This hatch also gives access to a number of water hoses that very difficult to get to before.
I used the same lifting latch as I used on the other hatches.  I forgot to add 1/16"-1/8" margin when positioning this latch with the template I created for the earlier hatches.  Without that margin the latch piece is a little too close to the cleat stock and the knuckle of the latch (the vertical part) presses against the cleat.  This makes the operation of the latch a little stiff.  That's not really a bad thing, but it would have been better if I had positioned the latch a little further aft.
Forward Companionway Storage
One of the most wasted spaces in the main cabin is that under the forward companionway ladder.  This space is open, especially to allow anything stored there to slide into the galley when the boat is on starboard tack.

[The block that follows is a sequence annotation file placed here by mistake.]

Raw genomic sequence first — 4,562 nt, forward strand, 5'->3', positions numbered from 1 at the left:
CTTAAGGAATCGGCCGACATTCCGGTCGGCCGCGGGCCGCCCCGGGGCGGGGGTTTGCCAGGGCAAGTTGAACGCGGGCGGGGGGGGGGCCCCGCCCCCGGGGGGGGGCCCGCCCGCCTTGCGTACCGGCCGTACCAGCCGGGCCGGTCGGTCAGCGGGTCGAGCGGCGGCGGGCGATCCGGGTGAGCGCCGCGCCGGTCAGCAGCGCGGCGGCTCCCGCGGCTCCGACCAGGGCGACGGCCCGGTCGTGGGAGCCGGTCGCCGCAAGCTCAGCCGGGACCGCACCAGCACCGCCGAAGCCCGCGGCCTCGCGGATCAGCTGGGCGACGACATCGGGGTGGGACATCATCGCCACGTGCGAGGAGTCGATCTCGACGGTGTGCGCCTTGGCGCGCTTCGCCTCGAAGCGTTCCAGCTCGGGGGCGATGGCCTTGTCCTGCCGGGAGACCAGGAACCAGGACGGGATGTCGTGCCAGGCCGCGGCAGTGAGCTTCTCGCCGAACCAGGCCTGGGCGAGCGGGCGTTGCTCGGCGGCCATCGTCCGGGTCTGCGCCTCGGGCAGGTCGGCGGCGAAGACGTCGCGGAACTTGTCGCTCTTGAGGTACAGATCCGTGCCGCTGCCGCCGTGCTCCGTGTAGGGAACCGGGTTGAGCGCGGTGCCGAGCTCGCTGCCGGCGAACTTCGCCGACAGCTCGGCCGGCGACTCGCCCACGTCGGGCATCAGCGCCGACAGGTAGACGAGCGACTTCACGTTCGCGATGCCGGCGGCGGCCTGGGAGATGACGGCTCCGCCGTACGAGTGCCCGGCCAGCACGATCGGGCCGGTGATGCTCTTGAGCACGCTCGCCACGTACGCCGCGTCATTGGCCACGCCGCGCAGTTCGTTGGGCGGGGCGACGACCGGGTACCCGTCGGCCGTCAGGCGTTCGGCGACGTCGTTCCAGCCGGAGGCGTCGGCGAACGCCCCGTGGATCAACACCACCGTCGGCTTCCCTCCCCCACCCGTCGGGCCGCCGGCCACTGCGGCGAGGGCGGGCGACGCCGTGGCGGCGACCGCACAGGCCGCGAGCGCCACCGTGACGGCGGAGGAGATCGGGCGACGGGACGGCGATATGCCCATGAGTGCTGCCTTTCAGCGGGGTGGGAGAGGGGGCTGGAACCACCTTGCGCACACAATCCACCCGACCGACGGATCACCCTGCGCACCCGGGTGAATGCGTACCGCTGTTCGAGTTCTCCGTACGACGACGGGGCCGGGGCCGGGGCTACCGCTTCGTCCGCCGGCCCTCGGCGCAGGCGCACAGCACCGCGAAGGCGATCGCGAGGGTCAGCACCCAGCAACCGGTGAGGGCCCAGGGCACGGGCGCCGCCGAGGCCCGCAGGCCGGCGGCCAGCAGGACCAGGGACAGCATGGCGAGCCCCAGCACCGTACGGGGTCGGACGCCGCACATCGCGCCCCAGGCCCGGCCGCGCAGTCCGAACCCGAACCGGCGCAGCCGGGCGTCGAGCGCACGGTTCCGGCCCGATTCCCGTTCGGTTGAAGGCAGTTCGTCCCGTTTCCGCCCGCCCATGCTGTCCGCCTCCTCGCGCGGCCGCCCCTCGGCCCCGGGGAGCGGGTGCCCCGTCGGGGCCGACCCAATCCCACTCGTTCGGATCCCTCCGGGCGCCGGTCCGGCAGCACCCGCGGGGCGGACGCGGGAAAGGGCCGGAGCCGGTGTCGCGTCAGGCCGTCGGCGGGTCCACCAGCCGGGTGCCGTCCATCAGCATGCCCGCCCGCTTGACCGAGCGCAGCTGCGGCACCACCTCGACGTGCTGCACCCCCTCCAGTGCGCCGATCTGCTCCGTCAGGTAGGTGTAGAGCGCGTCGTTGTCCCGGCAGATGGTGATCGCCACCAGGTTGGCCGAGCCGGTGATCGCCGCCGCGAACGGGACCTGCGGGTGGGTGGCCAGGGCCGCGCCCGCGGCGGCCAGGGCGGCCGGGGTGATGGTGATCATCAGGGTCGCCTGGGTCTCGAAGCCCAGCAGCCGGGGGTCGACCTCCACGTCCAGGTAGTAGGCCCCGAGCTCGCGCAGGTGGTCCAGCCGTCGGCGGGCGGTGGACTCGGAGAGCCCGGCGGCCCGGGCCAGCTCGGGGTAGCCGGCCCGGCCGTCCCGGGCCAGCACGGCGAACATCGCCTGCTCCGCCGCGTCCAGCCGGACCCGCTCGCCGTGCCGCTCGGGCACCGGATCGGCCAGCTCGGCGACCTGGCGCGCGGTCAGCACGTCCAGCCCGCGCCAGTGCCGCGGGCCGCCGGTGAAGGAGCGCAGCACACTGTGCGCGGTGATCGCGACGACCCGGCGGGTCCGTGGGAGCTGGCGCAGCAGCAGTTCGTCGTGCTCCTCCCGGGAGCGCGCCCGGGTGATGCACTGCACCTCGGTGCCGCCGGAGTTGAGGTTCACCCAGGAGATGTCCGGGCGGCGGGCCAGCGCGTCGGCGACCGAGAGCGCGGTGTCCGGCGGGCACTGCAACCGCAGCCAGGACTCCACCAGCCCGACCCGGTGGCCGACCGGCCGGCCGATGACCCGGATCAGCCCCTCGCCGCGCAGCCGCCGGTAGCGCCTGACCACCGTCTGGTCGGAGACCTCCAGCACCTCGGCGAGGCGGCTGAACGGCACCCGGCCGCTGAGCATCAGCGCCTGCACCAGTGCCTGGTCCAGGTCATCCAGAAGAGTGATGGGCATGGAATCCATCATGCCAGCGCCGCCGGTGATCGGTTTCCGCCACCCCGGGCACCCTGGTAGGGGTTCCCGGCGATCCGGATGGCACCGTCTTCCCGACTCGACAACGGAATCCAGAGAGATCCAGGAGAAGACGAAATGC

Mike Repass picked up several small Coca Cola cases while we were in Horta and they fit perfectly under the steps.  I secured them in place with elastic cord and stored some safety items (harness, lights, etc.) in those cola cases.  Unfortunately I couldn't store anything really bulky or heavy and finally the cola cases deteriorated and had to be disposed of.  When I finished up the cabin sole hatches described above, I still had that sheet of 1/2" plywood I used to cover the cutout under the dining table.  So I cut a piece to match the space between the ladder and the bulkhead.  This is now a door for the space under the ladder.
I used a pair of the break-apart hinges I purchased for the engine box cover, but never used for that purpose.  These should provide plenty of strength to hold the storage boxes I've placed under the ladder.  The hinges are secured to the bulkhead with self-taping screws, but are through-bolted to the plywood door.